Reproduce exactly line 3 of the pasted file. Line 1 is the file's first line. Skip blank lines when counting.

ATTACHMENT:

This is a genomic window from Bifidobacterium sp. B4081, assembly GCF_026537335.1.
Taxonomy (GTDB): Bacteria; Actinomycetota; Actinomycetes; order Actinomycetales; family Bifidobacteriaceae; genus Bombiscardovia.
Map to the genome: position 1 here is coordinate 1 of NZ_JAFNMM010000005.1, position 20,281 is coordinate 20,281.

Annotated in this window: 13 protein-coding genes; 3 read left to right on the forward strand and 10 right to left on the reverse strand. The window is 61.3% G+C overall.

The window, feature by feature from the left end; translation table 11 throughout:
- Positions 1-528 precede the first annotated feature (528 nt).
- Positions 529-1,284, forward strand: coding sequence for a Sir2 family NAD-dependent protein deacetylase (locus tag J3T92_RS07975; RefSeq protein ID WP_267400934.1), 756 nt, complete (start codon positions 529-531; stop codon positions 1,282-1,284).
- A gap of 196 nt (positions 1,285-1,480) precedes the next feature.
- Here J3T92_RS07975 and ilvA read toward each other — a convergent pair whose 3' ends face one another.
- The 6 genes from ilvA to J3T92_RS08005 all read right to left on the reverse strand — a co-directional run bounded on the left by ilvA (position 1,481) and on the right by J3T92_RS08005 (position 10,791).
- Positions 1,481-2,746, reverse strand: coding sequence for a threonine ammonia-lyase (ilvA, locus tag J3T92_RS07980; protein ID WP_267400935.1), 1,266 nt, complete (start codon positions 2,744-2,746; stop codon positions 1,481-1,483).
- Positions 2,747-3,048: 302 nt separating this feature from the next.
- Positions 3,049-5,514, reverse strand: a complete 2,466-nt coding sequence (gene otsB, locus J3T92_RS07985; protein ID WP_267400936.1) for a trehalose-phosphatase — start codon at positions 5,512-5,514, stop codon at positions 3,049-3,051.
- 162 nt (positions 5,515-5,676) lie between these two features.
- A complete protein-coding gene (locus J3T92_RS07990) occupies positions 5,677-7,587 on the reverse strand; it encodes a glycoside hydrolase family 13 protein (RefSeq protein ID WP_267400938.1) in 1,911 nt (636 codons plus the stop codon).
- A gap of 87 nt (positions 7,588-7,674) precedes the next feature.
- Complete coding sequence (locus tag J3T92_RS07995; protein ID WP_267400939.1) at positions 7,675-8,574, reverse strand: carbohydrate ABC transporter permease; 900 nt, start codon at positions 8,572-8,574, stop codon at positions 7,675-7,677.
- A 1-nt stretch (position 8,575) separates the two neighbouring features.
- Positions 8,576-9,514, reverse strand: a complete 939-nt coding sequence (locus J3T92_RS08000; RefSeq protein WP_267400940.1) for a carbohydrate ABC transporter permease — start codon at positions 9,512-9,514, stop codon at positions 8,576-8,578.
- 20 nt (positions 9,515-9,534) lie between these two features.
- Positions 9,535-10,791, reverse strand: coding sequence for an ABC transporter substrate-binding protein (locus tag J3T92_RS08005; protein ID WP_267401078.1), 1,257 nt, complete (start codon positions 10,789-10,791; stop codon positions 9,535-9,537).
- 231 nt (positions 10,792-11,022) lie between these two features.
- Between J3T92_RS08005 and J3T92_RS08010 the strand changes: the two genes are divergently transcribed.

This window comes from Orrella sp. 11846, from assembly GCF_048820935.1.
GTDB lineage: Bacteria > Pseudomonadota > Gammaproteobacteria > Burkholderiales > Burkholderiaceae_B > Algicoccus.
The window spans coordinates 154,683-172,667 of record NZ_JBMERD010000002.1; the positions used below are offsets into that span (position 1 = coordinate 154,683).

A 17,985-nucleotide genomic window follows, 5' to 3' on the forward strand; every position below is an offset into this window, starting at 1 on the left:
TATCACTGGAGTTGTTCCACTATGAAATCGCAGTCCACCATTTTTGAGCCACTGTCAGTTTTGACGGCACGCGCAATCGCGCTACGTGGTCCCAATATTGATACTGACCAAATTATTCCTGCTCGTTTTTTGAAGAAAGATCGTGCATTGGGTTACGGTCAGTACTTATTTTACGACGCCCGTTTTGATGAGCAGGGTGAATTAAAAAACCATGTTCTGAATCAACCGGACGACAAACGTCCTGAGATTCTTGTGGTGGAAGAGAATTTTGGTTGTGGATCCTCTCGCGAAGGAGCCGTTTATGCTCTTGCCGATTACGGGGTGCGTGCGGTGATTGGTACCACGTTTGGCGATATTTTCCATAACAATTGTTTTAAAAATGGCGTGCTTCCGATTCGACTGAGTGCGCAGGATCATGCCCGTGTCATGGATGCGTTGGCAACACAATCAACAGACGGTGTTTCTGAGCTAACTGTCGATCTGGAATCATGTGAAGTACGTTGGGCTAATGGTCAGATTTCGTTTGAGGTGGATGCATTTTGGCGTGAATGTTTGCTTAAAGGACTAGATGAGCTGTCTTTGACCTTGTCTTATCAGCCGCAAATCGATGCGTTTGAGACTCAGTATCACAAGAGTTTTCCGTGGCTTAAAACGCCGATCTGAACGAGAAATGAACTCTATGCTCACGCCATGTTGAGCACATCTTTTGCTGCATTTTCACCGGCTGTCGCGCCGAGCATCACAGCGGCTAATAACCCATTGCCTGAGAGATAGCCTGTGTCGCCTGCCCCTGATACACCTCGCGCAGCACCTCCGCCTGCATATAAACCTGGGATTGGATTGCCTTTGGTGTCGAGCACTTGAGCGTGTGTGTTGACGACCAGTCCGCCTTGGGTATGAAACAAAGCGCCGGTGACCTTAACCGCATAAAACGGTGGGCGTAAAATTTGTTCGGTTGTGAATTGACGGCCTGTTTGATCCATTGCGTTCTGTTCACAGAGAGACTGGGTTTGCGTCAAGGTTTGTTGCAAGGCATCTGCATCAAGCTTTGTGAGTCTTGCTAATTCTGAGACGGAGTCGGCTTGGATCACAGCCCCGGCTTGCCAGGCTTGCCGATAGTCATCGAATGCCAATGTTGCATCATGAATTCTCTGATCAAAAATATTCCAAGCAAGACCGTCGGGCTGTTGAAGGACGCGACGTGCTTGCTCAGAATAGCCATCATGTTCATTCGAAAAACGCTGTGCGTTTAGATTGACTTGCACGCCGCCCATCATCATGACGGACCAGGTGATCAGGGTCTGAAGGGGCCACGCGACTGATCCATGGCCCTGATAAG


Map to the genome: position 1 here is coordinate 1 of NZ_JAFNMM010000005.1, position 20,281 is coordinate 20,281.